I haven’t thought about my school days for years, and as I do so now what mainly comes back are moments of fear: the time a thief planted someone’s stolen watch in my pocket to try to frame me; the occasion I locked my swimming kit in the science lab and couldn’t get to the pool on time; the time my class went to the theatre and someone put chewing gum in the hair of a girl sitting in the row in front of mine. I must have been like that boy in Kes who gets caned by the headmaster when he hasn’t done anything. Random injustice stalked and terrified me. I hated not being in control.
Around the age of 12 I got promoted to the so-called “grammar stream” (it was a comp that set children according to perceived ability), fell in with a boy who was very academic and became highly competitive. After that I just worked. I would get home at 5pm and spend every night doing homework – on the dining-room table, half-watching the TV. Hopelessly inefficient, but it did the job. I’ve no idea what drove me to work so hard, but something did. Children are absurdly conservative.
The sixth form I did enjoy. We had our own room, were doing A-level subjects we had chosen and could cope with. Getting rid of chemistry – to which I had devoted about 90% of my O-level revision in a bid to get a decent grade – was a source of joy. I was made head boy in my final year, but blotted my copybook by being discovered playing cards in the common room when I should have been at assembly. This was no random injustice – I was guilty as charged. The headmaster, whose former job was in the Sudanese civil service and who ran the school as a branch of empire, was not best pleased, though he did write on my final report that I would be chairman of ICI one day. I still have time of course.
Anne Perkins: I remember it as a kind of servitude, a prison sentence
Many years after I had left school, I drove past the bus shelter where I used to hang around for the school bus. Quite unexpectedly, I was gripped by an awful sense of misery and my adult self finally grasped that for five whole years between being a scrawny 11-year-old in crooked NHS glasses to being a cocky 16-year-old with my tunic hoicked up to just below my knickers, I was bored.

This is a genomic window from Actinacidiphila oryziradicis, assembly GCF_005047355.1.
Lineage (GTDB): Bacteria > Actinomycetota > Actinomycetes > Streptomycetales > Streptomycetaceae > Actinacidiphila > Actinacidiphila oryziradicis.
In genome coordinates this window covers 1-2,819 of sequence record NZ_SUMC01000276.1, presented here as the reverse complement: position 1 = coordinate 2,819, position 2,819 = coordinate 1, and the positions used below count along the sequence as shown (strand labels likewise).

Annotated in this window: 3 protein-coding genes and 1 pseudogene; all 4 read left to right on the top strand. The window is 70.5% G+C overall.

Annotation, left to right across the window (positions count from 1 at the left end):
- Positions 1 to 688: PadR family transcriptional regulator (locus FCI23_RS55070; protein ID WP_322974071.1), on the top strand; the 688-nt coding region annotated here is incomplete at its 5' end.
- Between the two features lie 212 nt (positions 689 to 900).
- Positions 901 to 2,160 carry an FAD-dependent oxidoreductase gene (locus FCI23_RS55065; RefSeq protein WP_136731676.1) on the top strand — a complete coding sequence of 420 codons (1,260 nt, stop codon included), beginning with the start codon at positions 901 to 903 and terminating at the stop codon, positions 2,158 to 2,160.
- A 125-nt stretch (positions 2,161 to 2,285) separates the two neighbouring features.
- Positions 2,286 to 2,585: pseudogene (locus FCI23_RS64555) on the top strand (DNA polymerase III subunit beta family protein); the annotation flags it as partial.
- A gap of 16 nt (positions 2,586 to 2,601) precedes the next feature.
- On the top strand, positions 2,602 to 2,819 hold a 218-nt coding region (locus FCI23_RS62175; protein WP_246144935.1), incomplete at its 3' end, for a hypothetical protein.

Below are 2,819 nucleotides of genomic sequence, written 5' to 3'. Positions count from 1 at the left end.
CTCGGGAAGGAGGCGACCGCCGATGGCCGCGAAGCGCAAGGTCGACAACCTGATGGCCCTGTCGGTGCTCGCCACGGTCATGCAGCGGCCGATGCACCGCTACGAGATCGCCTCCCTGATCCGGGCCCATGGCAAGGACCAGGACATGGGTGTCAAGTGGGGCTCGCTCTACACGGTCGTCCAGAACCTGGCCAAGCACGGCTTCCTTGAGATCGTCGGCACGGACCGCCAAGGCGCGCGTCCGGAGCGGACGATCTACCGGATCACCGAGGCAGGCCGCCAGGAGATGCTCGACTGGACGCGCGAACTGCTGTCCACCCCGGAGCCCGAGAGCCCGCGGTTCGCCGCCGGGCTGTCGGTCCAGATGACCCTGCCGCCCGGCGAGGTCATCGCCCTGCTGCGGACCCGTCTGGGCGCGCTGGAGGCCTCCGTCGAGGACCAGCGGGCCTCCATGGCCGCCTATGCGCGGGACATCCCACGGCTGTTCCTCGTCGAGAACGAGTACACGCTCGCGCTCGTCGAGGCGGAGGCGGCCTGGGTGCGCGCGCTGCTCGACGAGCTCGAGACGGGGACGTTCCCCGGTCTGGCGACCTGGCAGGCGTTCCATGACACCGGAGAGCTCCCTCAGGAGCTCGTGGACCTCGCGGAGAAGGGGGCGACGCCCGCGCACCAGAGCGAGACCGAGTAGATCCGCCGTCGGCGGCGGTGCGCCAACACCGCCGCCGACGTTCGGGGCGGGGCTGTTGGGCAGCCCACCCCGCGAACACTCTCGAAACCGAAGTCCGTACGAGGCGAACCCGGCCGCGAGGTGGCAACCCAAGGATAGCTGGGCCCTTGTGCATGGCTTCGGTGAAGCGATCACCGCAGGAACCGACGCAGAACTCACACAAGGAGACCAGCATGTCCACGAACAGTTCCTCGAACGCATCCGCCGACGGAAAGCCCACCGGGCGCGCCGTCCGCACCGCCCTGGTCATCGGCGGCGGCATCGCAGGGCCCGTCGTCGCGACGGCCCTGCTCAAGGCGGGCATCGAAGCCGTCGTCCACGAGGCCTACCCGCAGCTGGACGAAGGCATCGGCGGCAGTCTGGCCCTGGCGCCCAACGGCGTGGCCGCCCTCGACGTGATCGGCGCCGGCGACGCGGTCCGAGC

It was largely my fault. If you put more effort into not doing homework than doing it, persistently read under the desk, and giggle and whisper with anyone you can distract, no teacher is going to trouble over you much. Mostly, they didn’t, and I didn’t. I remember the sum of my Latin O-level revision was conducted on the 25-minute bus journey to school the morning of the exam.
I suppose the happy times myth is based on the idea that these are the days of innocence before jobs, mortgages, babies etc. But I remember it more as a kind of servitude, more of a prison sentence than an adventure in intellectual development. It wasn’t that kind of school anyway, more preoccupied with pass marks than inspiration.
I often wonder what could have made things different. I think what might have been most influential was to have come from a family that valued education instead of having to find out some time later how wonderful it actually is. School might have been happier and it certainly would have been more productive. But I still can’t imagine it being better than being grown up.
âThe Happiest Days of Your Lifeâ is a story by Penelope Lively. The story is about a young boy named Charles, who suffers by the consequences of his mother and fathers inability to take proper care of him. Charles is in that stage of his life, where his parents are trying to find him a preparatory school, and Charles and his parents are visiting a well-seen school.
The story stretch over a day and takes place in Sussex, which is in southern England. When the family is heading for the school, it says in the text that they are passing the Sussex landscape. Sussex is an upper class area, and that could indicate that the environment is rich.
The school is a big luxury mansion in Sussex, and this is where most of the story takes place. Inside the school everything is also formal. This school is expensive, which could tell that Sussex is not a middle class area. In the end of the story, Charlesâ parents says that the they think that the school is a little bit pricey, and that shows us that the family is not entirely upper class, but more upper middle class.